“I find I’ve got a lot of strength in my legs but I can never manage a pull up…”

Hey Everyone, I hope you are happening to your week in a positive way.

I have had an interesting question from one of my StrengthRocks BootCamp team members, thank you Jeroen.

Jeroen’s question is;

“balance between upper and lower body. I find I’ve got a lot of strength in my legs but I can never manage a pull up…”

I’m going to give my response to this and hopefully as with everything in life this will lead to more questions to further our knowledge and goal setting.

Upper and Lower body – what are we designed for? We have evolved to get around on our legs and generally do more fine controlled movements with our arms/ hands. Therefore if you asked a Thai boxer to perform ten kicks as fast he could perform ten punches he would tax his bodies energy systems much more quickly. Equally if you asked him to punch as hard as he could kick, he would struggle.

If you consider your body weight, the whole caboodle, bits that digest your food, holds you together and looks good when you moisturise etc! You are a dead weight! Your lower body has evolved, is used more everyday and generally designed to shift the wonderful lumps that we all are around. Initially our lower body is simply more adapted to heavier weight bearing movements.

Strength – A definition of strength is “the ability to withstand or exert great force, stress, or pressure”* but for what … our bodies are wonderfully adaptable and strength for a rock climber will mean something different to a cross country skier.

Specificity – It is key in defining our goals that we are specific in our goal setting to ensure that we design an appropriate system to achieving them. Think aforementioned rock climber and cross country skier trying to get “stronger” for their event.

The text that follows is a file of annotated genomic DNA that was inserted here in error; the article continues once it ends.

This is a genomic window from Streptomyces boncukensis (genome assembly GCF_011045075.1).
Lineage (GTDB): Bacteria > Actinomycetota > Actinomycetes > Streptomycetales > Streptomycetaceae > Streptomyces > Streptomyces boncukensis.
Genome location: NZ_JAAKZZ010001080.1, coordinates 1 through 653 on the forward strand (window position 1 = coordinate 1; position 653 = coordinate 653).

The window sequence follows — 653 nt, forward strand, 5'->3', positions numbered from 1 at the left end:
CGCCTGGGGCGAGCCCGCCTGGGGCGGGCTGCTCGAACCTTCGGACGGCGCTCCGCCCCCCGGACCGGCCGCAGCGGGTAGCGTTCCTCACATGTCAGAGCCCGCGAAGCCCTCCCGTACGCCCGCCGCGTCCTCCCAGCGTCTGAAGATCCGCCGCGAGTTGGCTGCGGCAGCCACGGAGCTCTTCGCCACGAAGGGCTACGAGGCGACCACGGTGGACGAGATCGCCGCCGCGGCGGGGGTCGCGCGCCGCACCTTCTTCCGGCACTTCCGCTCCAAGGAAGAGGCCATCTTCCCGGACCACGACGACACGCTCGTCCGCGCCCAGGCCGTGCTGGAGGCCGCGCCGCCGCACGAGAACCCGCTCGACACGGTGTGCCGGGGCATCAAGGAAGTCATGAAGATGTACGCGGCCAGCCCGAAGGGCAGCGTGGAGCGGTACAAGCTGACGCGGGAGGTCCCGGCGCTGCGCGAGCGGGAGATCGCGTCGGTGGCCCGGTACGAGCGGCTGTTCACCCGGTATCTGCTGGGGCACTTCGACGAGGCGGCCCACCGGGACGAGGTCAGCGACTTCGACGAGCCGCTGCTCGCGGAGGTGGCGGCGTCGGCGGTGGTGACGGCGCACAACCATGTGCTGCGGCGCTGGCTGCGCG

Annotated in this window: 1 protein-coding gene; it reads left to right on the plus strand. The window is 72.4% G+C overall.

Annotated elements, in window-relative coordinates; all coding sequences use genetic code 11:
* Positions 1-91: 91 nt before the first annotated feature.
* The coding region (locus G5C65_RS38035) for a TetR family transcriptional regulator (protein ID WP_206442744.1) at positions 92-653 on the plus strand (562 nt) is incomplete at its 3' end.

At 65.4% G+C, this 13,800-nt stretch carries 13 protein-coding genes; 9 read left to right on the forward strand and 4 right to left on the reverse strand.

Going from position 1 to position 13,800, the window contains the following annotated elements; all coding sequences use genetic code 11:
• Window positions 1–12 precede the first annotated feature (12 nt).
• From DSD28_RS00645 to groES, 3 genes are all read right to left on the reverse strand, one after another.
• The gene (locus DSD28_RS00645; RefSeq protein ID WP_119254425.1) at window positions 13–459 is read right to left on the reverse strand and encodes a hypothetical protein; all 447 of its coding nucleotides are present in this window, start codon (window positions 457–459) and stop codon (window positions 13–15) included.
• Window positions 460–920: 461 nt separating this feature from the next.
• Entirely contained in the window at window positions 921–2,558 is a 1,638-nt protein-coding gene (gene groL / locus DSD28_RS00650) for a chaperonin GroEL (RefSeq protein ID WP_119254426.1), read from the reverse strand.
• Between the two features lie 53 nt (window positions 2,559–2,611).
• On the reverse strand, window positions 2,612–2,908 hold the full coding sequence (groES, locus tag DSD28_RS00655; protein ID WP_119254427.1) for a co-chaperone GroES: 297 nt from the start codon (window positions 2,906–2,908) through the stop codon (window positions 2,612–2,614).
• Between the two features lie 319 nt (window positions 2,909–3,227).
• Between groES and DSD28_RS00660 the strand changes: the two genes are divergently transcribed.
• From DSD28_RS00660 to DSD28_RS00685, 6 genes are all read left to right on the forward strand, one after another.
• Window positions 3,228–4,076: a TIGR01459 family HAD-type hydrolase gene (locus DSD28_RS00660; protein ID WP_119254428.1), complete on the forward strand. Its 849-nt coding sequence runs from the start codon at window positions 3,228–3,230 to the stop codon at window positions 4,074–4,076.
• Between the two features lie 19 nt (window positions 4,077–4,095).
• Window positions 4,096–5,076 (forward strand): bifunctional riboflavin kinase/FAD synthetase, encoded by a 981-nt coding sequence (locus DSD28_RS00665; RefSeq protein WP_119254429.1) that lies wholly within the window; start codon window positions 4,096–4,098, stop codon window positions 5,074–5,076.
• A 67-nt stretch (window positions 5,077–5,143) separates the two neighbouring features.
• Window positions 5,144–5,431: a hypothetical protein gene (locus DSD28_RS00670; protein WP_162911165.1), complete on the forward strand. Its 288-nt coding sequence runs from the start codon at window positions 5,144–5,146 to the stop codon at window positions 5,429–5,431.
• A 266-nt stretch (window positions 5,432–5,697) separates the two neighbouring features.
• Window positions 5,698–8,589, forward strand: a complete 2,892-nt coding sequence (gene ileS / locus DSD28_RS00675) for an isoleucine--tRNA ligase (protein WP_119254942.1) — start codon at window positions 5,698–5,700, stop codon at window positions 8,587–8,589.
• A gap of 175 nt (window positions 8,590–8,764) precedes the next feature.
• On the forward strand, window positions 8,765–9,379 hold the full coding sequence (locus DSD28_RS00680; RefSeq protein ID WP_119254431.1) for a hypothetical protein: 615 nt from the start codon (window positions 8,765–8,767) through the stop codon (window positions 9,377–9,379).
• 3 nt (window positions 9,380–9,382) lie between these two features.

Strength to weight ratio – from experience I can perform a hell of a lot more pull ups the lighter I am (or the less tubs I’m carrying). If you consider a small sports car will have a much higher strength to weight ratio than a truck with a larger engine. The same applies to us humans, a midway goal on the route to an un-assisted pull up may be to lose 20+lbs!

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The Pull Up – This all being said that is why the pull up is such an awesome exercise and goal to work towards. It is a bar against which a barometer of strength is set and can mean the same for tall people, small people, men and women. It’s about persistence and grit, how many times can you haul your bodyweight to the bar under control? Been in a Gym recently, how often and for how long is the pull up bar busy!?

If you talk to strength athletes and body builders you would find the Pull Up in the top 10, if not top 5 of their exercises, amongst the Squat, Deadlift and Bench Press etc. Strictly speaking I would class the Pull Up as a compound back exercise with the main muscle worked in an overhand pull up being the latimous dorsi a large muscle located on your back. Compound because it works muscles across more than one joint and gives a lot more ground for your pound (my take on “bang for your buck”) for those on a tight schedule.